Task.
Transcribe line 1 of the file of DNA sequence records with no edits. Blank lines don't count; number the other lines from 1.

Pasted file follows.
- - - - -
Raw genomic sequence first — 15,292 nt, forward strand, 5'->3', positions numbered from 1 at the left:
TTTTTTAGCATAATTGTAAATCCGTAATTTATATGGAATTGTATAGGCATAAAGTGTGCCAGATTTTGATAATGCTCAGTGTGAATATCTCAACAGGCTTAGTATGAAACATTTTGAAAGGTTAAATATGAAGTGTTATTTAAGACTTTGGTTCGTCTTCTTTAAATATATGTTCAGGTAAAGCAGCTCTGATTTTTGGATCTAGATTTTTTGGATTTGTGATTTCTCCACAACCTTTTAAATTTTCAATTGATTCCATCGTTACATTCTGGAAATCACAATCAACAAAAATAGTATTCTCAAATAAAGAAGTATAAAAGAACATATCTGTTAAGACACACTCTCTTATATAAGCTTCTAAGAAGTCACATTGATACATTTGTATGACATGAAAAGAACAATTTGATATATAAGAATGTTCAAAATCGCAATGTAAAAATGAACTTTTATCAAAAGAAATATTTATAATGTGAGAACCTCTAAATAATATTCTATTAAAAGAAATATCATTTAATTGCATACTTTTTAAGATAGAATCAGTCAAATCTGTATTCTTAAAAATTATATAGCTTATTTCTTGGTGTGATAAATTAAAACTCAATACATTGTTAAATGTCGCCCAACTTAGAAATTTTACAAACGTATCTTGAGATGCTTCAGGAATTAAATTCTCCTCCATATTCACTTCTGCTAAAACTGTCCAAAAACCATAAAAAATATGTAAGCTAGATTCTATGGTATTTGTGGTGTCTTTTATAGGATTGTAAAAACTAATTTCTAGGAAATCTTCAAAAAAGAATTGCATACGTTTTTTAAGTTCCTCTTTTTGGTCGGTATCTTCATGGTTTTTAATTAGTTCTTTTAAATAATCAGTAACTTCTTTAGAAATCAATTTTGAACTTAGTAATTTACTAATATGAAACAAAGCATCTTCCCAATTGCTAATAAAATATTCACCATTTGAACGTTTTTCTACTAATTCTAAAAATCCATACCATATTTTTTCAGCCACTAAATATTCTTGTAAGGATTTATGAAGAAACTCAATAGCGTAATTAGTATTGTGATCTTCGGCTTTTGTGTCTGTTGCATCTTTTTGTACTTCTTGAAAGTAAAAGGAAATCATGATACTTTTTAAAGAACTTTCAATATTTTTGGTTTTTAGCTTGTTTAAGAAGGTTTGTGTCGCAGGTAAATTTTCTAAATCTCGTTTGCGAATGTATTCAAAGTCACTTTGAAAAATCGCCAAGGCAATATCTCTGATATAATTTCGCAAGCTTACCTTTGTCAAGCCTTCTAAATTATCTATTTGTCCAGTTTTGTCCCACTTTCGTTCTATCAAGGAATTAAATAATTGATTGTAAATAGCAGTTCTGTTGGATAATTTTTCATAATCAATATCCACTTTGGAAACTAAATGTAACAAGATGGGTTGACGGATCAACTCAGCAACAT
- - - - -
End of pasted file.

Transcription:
Raw genomic sequence first — 15,292 nt, forward strand, 5'->3', positions numbered from 1 at the left: